Ashley Williams, a Black Lives Matter activist from Charleston, South Carolina, disrupted a private high-dollar Hillary Clinton event, and demanded that the leading presidential candidate answer for her direct hand in criminalizing and incarcerating a generation of Black people.
As a fellow Black Lives Matter comrade, my feelings of Black Pride were greater than my visceral trepidation. I was proud of the youth activist for boldly confronting one of the most powerful political operatives in the global economy. I was humbled by Ms. Williams’ resolve and resiliency, and emboldened by her love for her People.
But I was also afraid for Ms. Ashley Williams. I knew that anti-Black vitriol from white racists would be hurled her way, while Bernie stans would capitalize off her courage in an effort to promote their substandard political ideals. A quick glance at any comments section verified my fears.
But I was especially concerned about the lackluster and respectable insights of Black commentators. I expect white people to opine in the negative — a direct challenge to the white supremacist status quo is a direct challenge to the system from which they benefit.
But when Black people are invested in — and in defense of — the system that hates and devalues us, my anger is only matched by my fatigue.
Frustratingly, some Black commenters were reviled by the disruption, and said that thorough racial justice will only be realized by being nice and polite to a
white politico like Clinton. Others impugned the disruption because it distressed white people, thus implying that our survival is dependent on a surplus of white feelings.
None of these excuses are original. We heard the same bullshit when Mara and Marissa disrupted Bernie Sanders in Seattle.
When Black activists shut down highways, bridges, malls, train stations, and airports to raise awareness about anti-Black violence and compel socio-political technicians to get on their act-right, the last thing we care about is convenience.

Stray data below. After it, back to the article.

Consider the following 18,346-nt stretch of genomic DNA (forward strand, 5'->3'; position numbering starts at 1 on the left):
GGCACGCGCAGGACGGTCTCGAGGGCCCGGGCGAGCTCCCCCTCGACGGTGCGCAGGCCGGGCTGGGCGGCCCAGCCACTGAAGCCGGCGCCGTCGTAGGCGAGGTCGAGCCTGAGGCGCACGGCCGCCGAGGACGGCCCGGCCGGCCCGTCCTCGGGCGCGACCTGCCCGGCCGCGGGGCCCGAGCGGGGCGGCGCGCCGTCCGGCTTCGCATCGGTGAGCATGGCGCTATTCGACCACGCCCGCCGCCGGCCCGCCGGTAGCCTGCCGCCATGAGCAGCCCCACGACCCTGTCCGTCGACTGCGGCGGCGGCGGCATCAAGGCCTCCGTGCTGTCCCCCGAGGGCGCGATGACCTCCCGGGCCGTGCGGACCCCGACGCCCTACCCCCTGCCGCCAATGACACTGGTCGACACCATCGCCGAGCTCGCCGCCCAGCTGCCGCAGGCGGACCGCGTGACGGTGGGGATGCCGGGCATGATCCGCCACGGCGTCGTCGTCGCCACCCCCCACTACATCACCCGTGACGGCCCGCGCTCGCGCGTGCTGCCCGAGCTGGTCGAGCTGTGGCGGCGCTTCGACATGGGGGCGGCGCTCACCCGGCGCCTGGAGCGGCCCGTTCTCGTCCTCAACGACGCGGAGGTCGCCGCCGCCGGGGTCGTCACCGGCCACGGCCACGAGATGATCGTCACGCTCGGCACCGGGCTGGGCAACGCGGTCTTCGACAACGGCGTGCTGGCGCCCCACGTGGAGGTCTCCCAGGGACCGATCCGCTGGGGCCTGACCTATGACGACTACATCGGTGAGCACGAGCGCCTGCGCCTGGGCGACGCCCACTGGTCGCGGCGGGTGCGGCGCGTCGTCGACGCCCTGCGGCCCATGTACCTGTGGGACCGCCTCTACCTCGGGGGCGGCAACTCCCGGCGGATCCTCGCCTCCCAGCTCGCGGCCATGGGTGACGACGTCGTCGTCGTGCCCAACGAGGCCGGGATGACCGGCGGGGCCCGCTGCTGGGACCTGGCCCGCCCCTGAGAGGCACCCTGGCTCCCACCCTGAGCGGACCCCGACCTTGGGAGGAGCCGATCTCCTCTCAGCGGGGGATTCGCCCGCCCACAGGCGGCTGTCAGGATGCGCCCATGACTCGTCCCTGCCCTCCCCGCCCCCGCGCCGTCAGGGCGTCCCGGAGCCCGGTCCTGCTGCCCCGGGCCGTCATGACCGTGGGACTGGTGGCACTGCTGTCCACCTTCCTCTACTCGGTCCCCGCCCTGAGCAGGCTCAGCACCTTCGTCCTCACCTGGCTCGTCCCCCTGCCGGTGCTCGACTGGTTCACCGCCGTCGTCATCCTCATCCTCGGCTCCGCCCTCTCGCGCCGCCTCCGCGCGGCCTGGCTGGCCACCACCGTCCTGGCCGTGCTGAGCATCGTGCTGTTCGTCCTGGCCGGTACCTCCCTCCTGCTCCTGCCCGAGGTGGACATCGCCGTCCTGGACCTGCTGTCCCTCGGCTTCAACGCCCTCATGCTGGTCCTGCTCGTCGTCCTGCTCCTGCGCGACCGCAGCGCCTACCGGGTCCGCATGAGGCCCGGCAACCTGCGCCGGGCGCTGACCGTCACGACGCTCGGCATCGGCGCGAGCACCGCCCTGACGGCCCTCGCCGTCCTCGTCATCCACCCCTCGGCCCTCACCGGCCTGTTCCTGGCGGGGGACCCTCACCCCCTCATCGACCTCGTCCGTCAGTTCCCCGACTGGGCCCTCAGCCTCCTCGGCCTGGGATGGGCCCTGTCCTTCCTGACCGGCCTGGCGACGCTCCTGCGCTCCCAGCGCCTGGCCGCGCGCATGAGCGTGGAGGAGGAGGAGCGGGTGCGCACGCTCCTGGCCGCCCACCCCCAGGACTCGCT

Protest — at its core — is meant to inconvenience you.
It’s meant to rattle the status quo, because the status quo is causing insurmountable harm. Protest is a form of mass political education — if you’re open to the knowledge … you’ll learn some real shit. Protest is a show of force that’s meant to be uncomfortable.
I blame the nonprofit industrial complex (NPIC). Thanks to the massive scheme to control the hunger of the masses, NPIC has co-opted social justice issues, and rebranded in a manner that’s corporate-friendly. As a society, we have forgotten the grit of social justice advocacy. We have normalized the mistruth that the fight for equity and justice is paved through paper-pushing.
Corporate dollars fuel NPIC, and with this coveted funding comes respectable regulations. “Leaders” of major nonprofits are hesitant to mobilize the masses and late to show up, but are quick to appear before the cameras when the streets get hot. They’re the first called to tranquilize righteous anger with carefully crafted talking points, and hastily secure meetings with the oppressors to strategize about how best to revert back to the violent status quo.
With careful messaging and robust reputations, uninvolved spectators believe that protest is best ushered by these organizations, and wait idly for that inorganic and insincere call-to-action. When disruptions occur outside of this deliberate neoliberal standard, folks unfamiliar with the dynamics of NPIC respond unfavorably.
Don’t be confused. Organic people-led protests and disruptions are a significant path to socio-political change. Don’t let a well-oiled suit tell you different.